In a second settlement, thousands more African American farmers are getting set to take part in a billion dollar class action lawsuit against the U-S Department of Agriculture for years of discrimination.

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Settlement Expected Soon in Second Black Farmers Class Action Lawsuit

By Daniel Cherry | Published 21 Aug 2011 09:35pm | comments
Calvin Beasley shows off his okra patch in Midnight, Mississippi

Tens of thousands of African American farmers in Mississippi and across the U.S. are awaiting the ruling of a federal court to see if they'll be paid for decades of discrimination by the U.S. Department of Agriculture. MPB's Daniel Cherry reports the court is expected to reach a final settlement in about a week.

Calvin Beasley farms a little more than 400 acres around Midnight Mississippi. While riding down gravel roads passing rows of cotton and soybeans, he says this is one of the best years he's had in a long time.

"My soybeans are looking good. If they continue to get rain, they might do something."

Beasley says he's experienced first hand discrimination by the USDA.

"If you're black in Humphreys County in the 80s you were discriminated against at the farm service agency. That's bottom line."

Beasley is one of tens of thousands of black farmers who say their local USDA office was discriminatory in how they gave out loans.

"I would get my loans late, and they wouldn't loan me money to buy equipment with. They always said there wasn't any money available, but you can't farm without equipment."

He says because of that he had to file bankruptcy on his farm.

"If you get money in May, June, July, things done passed you by. The weather has changed, and the season is gone."

Beasley is trying to have his case heard in the settlement. He's asking for 50 thousand dollars just to get a used tractor. In a way, Beasley is lucky....he's still farming. Frank Taylor is the president of the Winston County Self Help Co-op. He says the discrimination by the USDA caused thousands of African Americans to lose their land.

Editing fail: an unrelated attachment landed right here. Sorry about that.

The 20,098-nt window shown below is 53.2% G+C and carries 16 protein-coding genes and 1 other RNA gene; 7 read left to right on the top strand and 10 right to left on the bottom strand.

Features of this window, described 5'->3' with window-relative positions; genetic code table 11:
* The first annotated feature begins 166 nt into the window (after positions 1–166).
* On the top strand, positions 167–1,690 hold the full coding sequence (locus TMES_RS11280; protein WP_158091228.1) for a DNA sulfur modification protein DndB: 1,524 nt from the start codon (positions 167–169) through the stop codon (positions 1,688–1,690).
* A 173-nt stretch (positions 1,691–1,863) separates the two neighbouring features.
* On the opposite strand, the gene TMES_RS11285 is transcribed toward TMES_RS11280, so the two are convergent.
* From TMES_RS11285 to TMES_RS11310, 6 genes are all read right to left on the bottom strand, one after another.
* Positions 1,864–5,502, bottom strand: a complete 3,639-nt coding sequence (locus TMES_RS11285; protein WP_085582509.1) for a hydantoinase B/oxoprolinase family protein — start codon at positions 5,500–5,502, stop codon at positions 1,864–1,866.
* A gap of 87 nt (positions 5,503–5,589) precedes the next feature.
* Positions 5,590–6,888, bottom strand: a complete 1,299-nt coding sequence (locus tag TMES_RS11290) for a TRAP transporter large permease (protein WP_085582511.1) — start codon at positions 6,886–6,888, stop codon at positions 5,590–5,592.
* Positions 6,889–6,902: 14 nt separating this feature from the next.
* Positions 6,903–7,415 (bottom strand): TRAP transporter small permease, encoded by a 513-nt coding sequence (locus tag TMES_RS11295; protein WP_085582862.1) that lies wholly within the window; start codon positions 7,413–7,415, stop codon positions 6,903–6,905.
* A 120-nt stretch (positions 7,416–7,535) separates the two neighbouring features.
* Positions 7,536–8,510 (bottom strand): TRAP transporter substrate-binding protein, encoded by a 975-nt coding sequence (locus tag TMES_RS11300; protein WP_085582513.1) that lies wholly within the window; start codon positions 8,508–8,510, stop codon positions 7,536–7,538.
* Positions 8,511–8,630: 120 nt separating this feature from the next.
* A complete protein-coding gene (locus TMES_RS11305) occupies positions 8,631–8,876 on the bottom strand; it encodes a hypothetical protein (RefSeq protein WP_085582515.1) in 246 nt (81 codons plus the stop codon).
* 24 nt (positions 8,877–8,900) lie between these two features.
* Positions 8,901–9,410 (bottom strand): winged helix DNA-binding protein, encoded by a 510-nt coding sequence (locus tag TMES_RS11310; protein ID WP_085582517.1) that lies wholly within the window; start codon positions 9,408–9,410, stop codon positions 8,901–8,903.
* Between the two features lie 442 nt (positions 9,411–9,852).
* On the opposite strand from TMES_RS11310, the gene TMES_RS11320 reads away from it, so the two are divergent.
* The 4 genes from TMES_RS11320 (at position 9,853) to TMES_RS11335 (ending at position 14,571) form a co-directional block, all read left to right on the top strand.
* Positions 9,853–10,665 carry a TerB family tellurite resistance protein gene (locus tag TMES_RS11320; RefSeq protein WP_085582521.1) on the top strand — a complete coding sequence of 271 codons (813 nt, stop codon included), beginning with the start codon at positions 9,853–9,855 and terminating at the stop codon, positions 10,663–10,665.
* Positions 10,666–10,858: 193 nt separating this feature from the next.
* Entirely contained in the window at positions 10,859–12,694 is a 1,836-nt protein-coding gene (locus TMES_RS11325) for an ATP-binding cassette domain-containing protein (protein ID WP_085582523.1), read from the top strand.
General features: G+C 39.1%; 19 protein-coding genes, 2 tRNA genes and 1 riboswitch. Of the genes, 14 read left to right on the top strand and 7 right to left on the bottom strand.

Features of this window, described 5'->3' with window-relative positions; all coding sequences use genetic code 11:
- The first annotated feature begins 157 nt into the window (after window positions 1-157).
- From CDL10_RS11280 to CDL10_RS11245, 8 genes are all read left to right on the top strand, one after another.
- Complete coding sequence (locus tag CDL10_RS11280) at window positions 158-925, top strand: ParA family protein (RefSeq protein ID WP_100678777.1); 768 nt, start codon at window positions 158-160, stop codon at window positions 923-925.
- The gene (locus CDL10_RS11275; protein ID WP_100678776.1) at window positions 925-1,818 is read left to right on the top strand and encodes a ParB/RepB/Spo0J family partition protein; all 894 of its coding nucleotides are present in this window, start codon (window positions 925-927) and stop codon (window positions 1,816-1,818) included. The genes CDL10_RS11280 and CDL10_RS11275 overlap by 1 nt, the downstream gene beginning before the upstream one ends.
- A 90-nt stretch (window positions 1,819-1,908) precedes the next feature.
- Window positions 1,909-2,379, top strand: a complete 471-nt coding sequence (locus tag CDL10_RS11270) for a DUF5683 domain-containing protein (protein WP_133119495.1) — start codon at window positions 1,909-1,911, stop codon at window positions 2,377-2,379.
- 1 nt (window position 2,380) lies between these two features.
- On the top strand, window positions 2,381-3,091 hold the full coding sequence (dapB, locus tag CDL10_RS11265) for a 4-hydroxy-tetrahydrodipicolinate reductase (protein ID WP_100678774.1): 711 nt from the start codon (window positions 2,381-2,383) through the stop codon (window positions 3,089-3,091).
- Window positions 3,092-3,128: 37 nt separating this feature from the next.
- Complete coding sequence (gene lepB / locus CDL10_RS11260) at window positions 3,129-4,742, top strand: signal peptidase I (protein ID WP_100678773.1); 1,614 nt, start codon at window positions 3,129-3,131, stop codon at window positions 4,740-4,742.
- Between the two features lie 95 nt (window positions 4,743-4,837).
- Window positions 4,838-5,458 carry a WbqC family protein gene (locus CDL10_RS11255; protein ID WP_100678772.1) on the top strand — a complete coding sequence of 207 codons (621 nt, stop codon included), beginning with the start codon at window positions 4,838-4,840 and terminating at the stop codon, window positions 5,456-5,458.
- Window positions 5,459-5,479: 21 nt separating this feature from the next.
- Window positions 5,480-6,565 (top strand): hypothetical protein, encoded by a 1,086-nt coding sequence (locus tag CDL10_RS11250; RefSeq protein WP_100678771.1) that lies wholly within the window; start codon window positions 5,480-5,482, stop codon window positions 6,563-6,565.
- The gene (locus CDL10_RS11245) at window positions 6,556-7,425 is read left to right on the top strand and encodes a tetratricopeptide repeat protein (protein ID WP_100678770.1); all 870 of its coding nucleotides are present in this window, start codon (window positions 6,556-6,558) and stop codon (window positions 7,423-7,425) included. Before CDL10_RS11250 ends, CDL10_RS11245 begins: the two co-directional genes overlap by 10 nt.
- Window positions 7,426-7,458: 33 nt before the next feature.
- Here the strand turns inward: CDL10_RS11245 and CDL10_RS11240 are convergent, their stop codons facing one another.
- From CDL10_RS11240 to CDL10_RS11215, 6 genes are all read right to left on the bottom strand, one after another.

"In the farming industry, the smaller landowner was forced to sell, and the larger landowner was able to purchase at a much lower price because these people were in dire straits of needing money."

This is largely behind the massive decline in African American owned farms. In 1910 black farmers owned 15 million acres. In 1999 that number was down to about 2 million acres. Frank Taylor says the people who worked at the local farm loan offices were abusing their power to take advantage of poor black farmers.

"These individuals were serving on county committees. They knew what individual had land raising good quality crops. Those kind of issues were very prevalent in the South. I think it was a major contributor to land loss especially in the middle 80s and into the 90s."

On September 1st a federal court in Washington D.C. is expected to reach a final settlement in the massive lawsuit against the USDA. Congress has appropriated one point two five billion dollars to be paid to African Americans who farmed or attempted to farm between1981 and 1996 and can prove discrimination. Greg Francis is part of the lead council representing farmers.

"For most of these farmers it means justice. Justice definitely doesn't mean that everyone who files a claim will be paid, but it does mean that for all of those farmers who farmed for many years, who toiled in the sun and fought off all of those challenges that come with the occupation of farming. Their grievances are finally going to be heard."

This settlement called Pigford 2 follows the first settlement back in 1999. More than 20,000 members of the first settlement have collected about 1 billion dollars. This newest settlement is years in the making, and opens the door for those who attempted to file for Pigford 1 but tried too late. Greg Francis says this shows major improvements at the USDA.

"I think it is a huge step in the right direction to acknowledging that there was a problem, and as I understand it, I believe the U.S. Department of Agriculture is continuing to take steps to ensure that if there is any discrimination that's rooted out and changed."

Some estimates say there may be as many as 100,000 people who could become eligible for the new settlement. Frank Taylor says the money won't come close to getting the farmers back what they lost, but for some it could be a start.

"As you look at the large landowners across Alabama and Mississippi, their legacy has been entrenched. These same individuals that own these small farms want that same value, want that same recognition for their family for generations to come. So it's all about preserving our communities and our families."

If the court gives the settlement its final approval, the deadline for filing claims could be as early as February 2012. Daniel Cherry...MPB News.

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Calvin Beasley shows off his okra patch in Midnight, Mississippi


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